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NFL rumors roundup

Peyton Manning holds the Lombardi Trophy after winning Super Bowl 50. This is Manning's second Super Bowl championship. Andrew Hancock for ESPN

Here's a look at some of the top rumors for Wednesday, Feb. 10:

  • No one knows for sure whether Denver Broncos quarterback Peyton Manning has played his last game in the NFL, but many assume that's the case. So what's his next rodeo? ESPN's Kevin Van Valkenburg explored that exact question this week -- with answers ranging from an NFL-related endeavor (coaching, front office, etc.) to a career in comedy -- while ESPN's Dan Graziano looked into his 2016 crystal ball to see Manning joining the Tennessee Titans' ownership group. Former Indianapolis Colts GM and current ESPN analyst Bill Polian doesn't know Manning's plans either, but he told SiriusXM NFL Radio on Wednesday that Manning "would be ready immediately" to be an NFL team's general manager. "He knew the strengths and weaknesses of every player on every defense in the AFC and many on offense, because he met them and got to know them at the Pro Bowl and soaked up information," Polian said of Manning, adding that the QB also discussed draft prospects with him while both were in Indianapolis. "All he would need would be a brief tutorial on the league rules and things like the general terms of trades and contract language." Polian's endorsement makes sense, especially considering the quarterback's famous attention to detail, but very few players have gone on to be successful executives, with John Elway and Ozzie Newsome being rare exceptions. Would Manning be interested in taking over a team's day-to-day football operations? Would he have the patience to acquire the pieces and let others assemble the puzzle? It's a fascinating possibility, and Polian clearly thinks Manning is capable. Here's hoping we get to see this play out someday.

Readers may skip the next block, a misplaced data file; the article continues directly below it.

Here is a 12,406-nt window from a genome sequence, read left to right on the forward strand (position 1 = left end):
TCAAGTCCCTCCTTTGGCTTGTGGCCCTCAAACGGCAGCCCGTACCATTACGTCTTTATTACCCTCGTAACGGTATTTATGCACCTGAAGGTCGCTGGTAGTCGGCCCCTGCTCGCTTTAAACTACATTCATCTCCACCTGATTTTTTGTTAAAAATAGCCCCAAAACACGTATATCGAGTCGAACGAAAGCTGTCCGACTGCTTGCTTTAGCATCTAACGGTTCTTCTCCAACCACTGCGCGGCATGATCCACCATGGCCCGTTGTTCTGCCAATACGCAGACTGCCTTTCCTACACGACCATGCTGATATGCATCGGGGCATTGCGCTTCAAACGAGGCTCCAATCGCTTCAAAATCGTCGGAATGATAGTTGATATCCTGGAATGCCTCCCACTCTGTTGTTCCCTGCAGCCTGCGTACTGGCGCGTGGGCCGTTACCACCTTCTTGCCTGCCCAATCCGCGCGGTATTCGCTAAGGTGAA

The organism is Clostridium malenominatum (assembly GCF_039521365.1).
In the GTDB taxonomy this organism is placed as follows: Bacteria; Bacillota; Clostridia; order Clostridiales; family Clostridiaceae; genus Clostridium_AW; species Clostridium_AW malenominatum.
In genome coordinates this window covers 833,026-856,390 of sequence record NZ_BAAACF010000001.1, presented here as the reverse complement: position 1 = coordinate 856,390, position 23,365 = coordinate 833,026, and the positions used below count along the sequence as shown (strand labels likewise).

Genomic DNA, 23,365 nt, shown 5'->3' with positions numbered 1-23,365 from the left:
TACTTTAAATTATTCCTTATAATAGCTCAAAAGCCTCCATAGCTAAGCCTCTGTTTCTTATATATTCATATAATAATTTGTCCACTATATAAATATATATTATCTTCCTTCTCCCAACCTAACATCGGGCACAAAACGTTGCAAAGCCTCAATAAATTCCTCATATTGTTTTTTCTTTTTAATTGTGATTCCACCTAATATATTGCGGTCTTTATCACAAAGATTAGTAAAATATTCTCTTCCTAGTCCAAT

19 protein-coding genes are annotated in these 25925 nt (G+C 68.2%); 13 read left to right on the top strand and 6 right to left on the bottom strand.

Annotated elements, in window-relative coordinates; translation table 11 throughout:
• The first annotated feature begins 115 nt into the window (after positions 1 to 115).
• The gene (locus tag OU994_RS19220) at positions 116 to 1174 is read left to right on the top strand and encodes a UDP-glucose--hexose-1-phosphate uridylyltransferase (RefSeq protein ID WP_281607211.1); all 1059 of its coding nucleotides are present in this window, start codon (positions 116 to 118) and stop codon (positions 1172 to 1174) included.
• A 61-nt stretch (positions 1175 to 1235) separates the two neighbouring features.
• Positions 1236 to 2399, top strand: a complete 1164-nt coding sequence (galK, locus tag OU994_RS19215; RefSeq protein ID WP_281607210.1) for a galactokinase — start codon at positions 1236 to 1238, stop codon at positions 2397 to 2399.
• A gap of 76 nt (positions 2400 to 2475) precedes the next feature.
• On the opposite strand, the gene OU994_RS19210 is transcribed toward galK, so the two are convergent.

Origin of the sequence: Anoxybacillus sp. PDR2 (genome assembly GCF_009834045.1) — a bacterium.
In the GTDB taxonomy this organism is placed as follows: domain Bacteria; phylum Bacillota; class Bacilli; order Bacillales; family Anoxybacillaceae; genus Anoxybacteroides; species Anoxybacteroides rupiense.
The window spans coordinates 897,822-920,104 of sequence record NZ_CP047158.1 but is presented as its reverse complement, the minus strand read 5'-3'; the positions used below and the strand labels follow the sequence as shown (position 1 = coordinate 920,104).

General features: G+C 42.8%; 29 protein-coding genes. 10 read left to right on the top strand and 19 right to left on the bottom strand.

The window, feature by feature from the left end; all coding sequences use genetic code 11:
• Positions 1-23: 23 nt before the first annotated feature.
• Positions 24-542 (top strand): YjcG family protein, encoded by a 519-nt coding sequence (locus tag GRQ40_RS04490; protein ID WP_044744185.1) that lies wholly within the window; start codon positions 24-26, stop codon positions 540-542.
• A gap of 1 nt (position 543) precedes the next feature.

• Meanwhile, the quarterback who replaced Manning in Indianapolis, Andrew Luck, is due for a contract extension, and Colts owner Jim Irsay isn't trying to play it coy about the deal Luck will receive. "It's going to be a shocking number, nine figures and probably a [$20 million] starting point per year," Irsay told WISH-TV last week, per Kevin Bowen of the team's official website. The size of Luck's deal will indeed be "shocking," and Irsay's estimation of $20 million per year is almost certainly a little low, as the 26-year-old should wind up with the largest contract in NFL history. That could mean an annual average of $24-25 million and guarantees of $75 million. As Irsay also said, "it's just a matter of time," making it clear the team is prepared to hand out the long-awaited megadeal to its franchise QB.

  • In other Colts news, Zak Keefer of the Indy Star expects the team to keep veterans Frank Gore, Arthur Jones and Coby Fleener while saying goodbye to Andre Johnson, Trent Cole, Bjoern Werner and Dwayne Allen this offseason.